A struggling rapper tries to make it big while juggling family and
money problems as well as friends and enemies who stand in his way.
8 Mile (2002)
Directed by Curtis Hanson
Written by Scott Silver
Starring Eminem, Kim Basinger, Mekhi Phifer, Brittany Murphy,
Evan Jones, Omar Benson Miller, De'Angelo Wilson,
Eugene Byrd, Anthony Mackie, Michael Shannon
Oscar Wins - Best Original Song (Lose Yourself)
8 Mile has remarkably stood the test of time and remains one of the most honest and engaging depictions of class struggle in modern America. Eminem delivers a strong performance in this semi-autobiographical music drama about a young rapper doing his best to make ends meet while also trying to score his ticket to the big time. The film never once feels disingenuous or phony, and goes a long way towards showing how hard it is to become a paid artist, no matter what your talent may be. Ultimately, what it takes the most is hard work and dedication, and even then you may never get your shot.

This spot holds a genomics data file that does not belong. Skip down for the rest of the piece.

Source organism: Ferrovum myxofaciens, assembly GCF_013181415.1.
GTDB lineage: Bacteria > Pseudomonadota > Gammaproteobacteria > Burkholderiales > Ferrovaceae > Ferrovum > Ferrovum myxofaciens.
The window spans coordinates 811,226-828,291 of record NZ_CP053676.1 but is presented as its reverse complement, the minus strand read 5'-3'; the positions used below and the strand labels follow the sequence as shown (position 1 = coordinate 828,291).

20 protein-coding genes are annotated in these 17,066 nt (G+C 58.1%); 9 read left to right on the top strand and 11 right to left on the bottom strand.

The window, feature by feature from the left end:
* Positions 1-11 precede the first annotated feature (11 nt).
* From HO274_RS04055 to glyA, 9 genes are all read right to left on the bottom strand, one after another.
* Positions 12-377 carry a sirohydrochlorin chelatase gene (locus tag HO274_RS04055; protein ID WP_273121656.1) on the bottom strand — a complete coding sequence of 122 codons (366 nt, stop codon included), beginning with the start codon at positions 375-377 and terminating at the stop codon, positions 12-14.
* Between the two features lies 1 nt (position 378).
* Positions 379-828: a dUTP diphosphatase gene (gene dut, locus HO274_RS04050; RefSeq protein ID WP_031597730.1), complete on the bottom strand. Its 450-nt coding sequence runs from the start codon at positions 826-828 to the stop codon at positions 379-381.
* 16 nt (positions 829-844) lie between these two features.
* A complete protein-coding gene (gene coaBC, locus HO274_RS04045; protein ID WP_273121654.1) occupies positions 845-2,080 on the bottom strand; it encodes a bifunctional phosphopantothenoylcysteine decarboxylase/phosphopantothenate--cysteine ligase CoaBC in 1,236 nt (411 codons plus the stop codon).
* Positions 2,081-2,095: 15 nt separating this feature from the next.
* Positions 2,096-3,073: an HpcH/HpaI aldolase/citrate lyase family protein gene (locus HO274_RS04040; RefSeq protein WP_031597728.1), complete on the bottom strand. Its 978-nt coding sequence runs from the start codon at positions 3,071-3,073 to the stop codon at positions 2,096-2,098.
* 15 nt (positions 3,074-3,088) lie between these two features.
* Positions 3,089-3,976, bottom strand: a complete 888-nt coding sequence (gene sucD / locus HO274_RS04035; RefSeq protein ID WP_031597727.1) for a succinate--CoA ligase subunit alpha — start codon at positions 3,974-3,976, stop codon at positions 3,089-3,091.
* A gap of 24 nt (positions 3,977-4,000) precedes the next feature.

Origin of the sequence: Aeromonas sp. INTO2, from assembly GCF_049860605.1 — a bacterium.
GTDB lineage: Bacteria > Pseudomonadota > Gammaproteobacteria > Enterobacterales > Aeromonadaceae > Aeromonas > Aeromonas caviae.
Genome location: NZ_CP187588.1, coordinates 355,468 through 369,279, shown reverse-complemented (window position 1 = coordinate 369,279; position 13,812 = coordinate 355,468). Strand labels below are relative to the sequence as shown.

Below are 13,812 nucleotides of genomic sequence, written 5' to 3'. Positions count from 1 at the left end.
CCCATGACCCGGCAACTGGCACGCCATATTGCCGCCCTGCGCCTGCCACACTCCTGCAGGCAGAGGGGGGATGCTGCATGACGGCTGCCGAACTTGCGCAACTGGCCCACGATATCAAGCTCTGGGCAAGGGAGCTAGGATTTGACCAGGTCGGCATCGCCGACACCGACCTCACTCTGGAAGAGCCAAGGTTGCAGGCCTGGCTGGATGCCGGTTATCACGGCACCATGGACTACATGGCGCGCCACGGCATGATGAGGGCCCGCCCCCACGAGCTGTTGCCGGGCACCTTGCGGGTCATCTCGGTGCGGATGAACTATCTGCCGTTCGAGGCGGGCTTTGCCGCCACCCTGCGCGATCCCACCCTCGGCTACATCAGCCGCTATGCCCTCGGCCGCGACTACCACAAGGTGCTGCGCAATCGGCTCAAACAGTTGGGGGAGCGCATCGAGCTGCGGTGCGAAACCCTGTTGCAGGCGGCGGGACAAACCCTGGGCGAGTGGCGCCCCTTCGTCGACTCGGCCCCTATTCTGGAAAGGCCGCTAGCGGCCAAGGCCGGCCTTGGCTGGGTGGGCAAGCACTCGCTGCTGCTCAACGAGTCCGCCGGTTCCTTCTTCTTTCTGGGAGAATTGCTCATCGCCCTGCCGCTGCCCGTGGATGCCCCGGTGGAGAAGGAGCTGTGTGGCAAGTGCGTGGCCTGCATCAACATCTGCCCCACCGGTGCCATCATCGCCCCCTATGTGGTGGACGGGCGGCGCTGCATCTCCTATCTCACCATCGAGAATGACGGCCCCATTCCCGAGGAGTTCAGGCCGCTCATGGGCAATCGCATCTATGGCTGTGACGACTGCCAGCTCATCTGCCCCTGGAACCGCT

Eminem plays B-Rabbit, a poor rapper from Detroit who chokes in his first big rap battle. The film follows B-Rabbit as he gains the street smarts and the confidence he needs to redeem himself and defeat the reigning champion Papa Doc (Anthony Mackie) to prove that he has what it takes to be a part of this world. The film draws you in almost immediately, with a relatable protagonist and a badass soundtrack. The supporting cast is great too, with Kim Basinger playing Rabbit's mom and Mekhi Phifer playing his friend and rap battle host Future. While I wish more time had been dedicated to building up the relationship between Rabbit and his love interest Alex (played by the late Brittany Murphy), the film doesn't suffer because of it.
8 Mile is a solid film about the real day-to-day struggles of life in inner city Detroit, and how art sometimes comes from dark places. Eminem is basically playing himself a lot of the time, as this was his life before he was discovered. This emotional connection to the material gives him a chance to really shine in his performance, and it shows throughout the film. It took me way too long to finally sit down and watch it, but I'm glad I did.